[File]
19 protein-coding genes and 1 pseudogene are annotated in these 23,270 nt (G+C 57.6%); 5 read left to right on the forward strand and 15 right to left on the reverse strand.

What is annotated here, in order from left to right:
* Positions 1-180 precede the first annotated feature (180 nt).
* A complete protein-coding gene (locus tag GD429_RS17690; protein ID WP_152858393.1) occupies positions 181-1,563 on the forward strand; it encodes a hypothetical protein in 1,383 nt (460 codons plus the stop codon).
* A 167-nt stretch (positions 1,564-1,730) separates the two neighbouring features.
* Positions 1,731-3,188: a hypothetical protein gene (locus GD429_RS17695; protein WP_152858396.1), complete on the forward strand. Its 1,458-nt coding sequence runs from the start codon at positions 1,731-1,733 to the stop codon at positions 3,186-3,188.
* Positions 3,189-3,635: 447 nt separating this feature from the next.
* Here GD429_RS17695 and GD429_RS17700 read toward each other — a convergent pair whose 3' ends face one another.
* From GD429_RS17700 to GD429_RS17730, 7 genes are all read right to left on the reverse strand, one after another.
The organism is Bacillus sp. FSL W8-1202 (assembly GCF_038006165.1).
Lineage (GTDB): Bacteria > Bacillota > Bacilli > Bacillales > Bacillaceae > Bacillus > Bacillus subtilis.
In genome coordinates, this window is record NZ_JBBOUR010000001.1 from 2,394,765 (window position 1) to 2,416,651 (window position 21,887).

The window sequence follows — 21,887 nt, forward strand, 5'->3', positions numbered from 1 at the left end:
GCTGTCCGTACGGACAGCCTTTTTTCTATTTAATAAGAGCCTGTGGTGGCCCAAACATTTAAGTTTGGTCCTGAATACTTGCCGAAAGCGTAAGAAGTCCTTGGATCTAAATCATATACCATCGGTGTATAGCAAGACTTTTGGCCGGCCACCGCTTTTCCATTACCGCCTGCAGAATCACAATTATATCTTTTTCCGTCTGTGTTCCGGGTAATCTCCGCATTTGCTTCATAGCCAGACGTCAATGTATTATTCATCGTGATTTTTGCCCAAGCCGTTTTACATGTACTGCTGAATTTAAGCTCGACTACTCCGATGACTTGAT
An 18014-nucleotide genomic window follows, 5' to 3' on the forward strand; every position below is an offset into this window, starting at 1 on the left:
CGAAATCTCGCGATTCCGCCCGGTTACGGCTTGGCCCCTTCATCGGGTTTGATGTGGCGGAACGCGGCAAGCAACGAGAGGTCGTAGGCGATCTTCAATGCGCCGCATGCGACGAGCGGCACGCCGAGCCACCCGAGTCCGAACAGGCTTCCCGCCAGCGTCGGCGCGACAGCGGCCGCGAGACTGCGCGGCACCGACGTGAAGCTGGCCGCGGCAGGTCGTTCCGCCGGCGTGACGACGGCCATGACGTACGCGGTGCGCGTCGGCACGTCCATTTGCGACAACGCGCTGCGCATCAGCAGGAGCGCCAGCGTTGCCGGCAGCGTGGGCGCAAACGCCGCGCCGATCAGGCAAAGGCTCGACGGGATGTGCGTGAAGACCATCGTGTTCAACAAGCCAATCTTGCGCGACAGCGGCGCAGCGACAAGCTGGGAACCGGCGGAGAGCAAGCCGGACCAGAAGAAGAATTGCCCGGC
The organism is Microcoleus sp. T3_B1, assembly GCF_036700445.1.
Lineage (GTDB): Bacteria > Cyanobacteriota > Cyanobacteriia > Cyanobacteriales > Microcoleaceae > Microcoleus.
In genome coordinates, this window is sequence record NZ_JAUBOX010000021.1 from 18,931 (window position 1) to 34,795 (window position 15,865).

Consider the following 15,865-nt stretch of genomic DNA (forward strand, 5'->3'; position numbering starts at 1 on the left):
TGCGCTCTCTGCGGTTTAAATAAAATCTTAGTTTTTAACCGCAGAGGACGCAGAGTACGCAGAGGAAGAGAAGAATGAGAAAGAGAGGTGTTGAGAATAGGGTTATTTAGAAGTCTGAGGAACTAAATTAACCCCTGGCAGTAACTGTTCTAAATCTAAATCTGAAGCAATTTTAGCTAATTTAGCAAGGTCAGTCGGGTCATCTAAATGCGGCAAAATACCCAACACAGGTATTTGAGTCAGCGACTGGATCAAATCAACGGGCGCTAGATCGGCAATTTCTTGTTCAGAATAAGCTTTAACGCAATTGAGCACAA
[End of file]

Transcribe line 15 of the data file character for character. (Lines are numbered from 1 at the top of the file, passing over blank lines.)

An 18014-nucleotide genomic window follows, 5' to 3' on the forward strand; every position below is an offset into this window, starting at 1 on the left: